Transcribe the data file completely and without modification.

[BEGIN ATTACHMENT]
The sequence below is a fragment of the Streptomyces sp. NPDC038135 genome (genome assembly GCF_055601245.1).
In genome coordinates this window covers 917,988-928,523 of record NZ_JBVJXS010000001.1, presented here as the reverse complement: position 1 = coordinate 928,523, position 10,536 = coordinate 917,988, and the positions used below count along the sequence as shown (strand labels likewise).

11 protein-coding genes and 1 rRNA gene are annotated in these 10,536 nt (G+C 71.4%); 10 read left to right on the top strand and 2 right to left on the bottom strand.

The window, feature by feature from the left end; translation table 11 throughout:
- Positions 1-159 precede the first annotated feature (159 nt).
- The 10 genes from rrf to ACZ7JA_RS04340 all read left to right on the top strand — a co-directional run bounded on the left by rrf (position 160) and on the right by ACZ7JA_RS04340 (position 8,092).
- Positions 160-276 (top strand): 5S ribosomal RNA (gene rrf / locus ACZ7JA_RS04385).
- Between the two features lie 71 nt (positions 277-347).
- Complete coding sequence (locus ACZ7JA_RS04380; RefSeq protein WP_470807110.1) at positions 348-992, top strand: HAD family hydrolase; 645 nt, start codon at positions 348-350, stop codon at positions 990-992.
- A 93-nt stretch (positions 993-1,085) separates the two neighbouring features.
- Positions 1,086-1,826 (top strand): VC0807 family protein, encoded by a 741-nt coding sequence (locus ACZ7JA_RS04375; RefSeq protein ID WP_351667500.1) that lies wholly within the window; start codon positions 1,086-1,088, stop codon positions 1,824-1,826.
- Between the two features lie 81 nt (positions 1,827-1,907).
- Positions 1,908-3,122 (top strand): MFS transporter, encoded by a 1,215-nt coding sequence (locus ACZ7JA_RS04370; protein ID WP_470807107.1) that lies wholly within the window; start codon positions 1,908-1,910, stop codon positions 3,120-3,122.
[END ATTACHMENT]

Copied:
The sequence below is a fragment of the Streptomyces sp. NPDC038135 genome (genome assembly GCF_055601245.1).
In genome coordinates this window covers 917,988-928,523 of record NZ_JBVJXS010000001.1, presented here as the reverse complement: position 1 = coordinate 928,523, position 10,536 = coordinate 917,988, and the positions used below count along the sequence as shown (strand labels likewise).

11 protein-coding genes and 1 rRNA gene are annotated in these 10,536 nt (G+C 71.4%); 10 read left to right on the top strand and 2 right to left on the bottom strand.

The window, feature by feature from the left end; translation table 11 throughout:
- Positions 1-159 precede the first annotated feature (159 nt).
- The 10 genes from rrf to ACZ7JA_RS04340 all read left to right on the top strand — a co-directional run bounded on the left by rrf (position 160) and on the right by ACZ7JA_RS04340 (position 8,092).
- Positions 160-276 (top strand): 5S ribosomal RNA (gene rrf / locus ACZ7JA_RS04385).
- Between the two features lie 71 nt (positions 277-347).
- Complete coding sequence (locus ACZ7JA_RS04380; RefSeq protein WP_470807110.1) at positions 348-992, top strand: HAD family hydrolase; 645 nt, start codon at positions 348-350, stop codon at positions 990-992.
- A 93-nt stretch (positions 993-1,085) separates the two neighbouring features.
- Positions 1,086-1,826 (top strand): VC0807 family protein, encoded by a 741-nt coding sequence (locus ACZ7JA_RS04375; RefSeq protein ID WP_351667500.1) that lies wholly within the window; start codon positions 1,086-1,088, stop codon positions 1,824-1,826.
- Between the two features lie 81 nt (positions 1,827-1,907).
- Positions 1,908-3,122 (top strand): MFS transporter, encoded by a 1,215-nt coding sequence (locus ACZ7JA_RS04370; protein ID WP_470807107.1) that lies wholly within the window; start codon positions 1,908-1,910, stop codon positions 3,120-3,122.